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Feature Films on Kodak Dominate Academy Awards

Independent Spirit Award Winners also have Kodak Moment

Argo’s best picture win topped off a successful night at the Academy Awards for movies originating on Kodak film. In the 85-year history of the awards, no Oscar-winning best picture has ever been made without motion-picture film technology.

In addition to best picture, films on Kodak also won Oscars in all four acting categories, as well as adapted and original screenplay, among others. In all, movies produced on Kodak stock took home the gold statue in 12 of the 19 narrative feature categories (non-animated). Six of the nine best picture nominees told their memorable stories on celluloid (Argo, Lincoln, Silver Linings Playbook, Django Unchained, Beasts of the Southern Wild, and Les Miserables).

"We take great pride in our rich history with the Academy Awards, and this year is no exception,” says Andrew Evenski, president and general manager of Kodak’s Entertainment and Commercial Films Group. “You can listen to all the hype, but the truth is that motion picture film continues to be the gold standard, and last night was certainly proof of that.”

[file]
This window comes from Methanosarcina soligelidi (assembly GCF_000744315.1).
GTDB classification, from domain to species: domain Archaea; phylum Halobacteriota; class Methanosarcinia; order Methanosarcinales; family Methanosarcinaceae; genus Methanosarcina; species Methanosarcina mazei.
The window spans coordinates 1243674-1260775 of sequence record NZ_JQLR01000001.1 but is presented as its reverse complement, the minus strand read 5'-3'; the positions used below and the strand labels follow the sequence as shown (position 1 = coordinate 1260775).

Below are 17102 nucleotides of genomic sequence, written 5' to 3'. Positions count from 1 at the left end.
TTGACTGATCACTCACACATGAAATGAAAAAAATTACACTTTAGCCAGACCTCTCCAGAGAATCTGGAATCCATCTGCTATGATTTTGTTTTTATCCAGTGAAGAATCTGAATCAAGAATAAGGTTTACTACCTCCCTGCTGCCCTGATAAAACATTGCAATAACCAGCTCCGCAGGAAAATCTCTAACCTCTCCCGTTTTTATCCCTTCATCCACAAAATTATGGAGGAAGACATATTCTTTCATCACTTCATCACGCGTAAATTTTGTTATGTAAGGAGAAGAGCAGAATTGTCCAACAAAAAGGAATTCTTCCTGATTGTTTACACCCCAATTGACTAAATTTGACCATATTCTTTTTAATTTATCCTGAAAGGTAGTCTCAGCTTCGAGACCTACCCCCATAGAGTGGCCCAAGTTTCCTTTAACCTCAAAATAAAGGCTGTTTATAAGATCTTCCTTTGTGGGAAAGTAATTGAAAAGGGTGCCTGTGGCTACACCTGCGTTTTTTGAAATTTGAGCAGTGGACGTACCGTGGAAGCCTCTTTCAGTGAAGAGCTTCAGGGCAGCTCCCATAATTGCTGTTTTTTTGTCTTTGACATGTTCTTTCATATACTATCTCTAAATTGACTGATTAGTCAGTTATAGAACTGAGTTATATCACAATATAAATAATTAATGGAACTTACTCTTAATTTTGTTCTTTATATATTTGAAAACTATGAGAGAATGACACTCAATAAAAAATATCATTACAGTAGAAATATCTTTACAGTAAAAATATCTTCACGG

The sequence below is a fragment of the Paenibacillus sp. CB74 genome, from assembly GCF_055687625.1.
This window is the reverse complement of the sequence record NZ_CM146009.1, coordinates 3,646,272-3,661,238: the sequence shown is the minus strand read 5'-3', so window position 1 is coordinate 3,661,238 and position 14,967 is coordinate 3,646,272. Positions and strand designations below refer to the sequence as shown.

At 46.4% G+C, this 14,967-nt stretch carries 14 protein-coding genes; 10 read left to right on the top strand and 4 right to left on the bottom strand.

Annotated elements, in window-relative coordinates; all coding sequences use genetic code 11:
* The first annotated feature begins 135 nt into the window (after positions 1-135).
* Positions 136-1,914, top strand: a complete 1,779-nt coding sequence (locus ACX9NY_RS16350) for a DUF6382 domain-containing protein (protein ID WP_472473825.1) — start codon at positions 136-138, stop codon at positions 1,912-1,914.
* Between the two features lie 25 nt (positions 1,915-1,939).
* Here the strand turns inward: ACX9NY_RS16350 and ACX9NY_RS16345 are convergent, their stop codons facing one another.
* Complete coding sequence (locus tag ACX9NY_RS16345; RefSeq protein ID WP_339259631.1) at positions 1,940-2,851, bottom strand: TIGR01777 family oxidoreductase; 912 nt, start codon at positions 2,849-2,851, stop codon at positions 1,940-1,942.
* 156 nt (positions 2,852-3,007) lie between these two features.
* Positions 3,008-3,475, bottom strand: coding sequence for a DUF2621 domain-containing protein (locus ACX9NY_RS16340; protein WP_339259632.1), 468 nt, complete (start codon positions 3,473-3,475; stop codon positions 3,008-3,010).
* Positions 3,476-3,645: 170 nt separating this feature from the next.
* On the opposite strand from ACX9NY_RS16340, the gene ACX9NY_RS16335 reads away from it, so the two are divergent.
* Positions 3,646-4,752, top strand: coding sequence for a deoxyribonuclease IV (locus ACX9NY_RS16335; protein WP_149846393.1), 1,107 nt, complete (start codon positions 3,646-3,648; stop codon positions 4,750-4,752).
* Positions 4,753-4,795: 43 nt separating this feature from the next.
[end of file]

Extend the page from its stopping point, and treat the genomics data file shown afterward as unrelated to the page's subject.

Earlier in the weekend, Film Independent’s Spirit Awards also named a best picture winner, Silver Linings Playbook, which originated on Kodak film. Four of the five nominees in that category also chose Kodak emulsions (Beasts of the Southern Wild, Keep the Lights On, Moonrise Kingdom, and Silver Linings Playbook).

Silver Linings Playbook also won in the directing, adapted screenplay, and best actress categories at the Spirit Awards, while best cinematography honors went to Ben Richardson for Beasts of the Southern Wild. Richardson’s palette was Kodak Super 16 mm film.

Evenski notes that the company is committed to providing filmmakers a range of products. “Filmmakers want creative options. We are as committed as ever to providing them with a choice for telling stories. We are currently making billions of feet of film and, who knows, maybe next year’s best winner is already being shot on Kodak film.”


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  • don

    Unfortunately for Kodak, best Cinematography didn’t go to something shot on film.

  • boghav

    Unfortunately, Best Cinematography didn’t go to the best lensed film.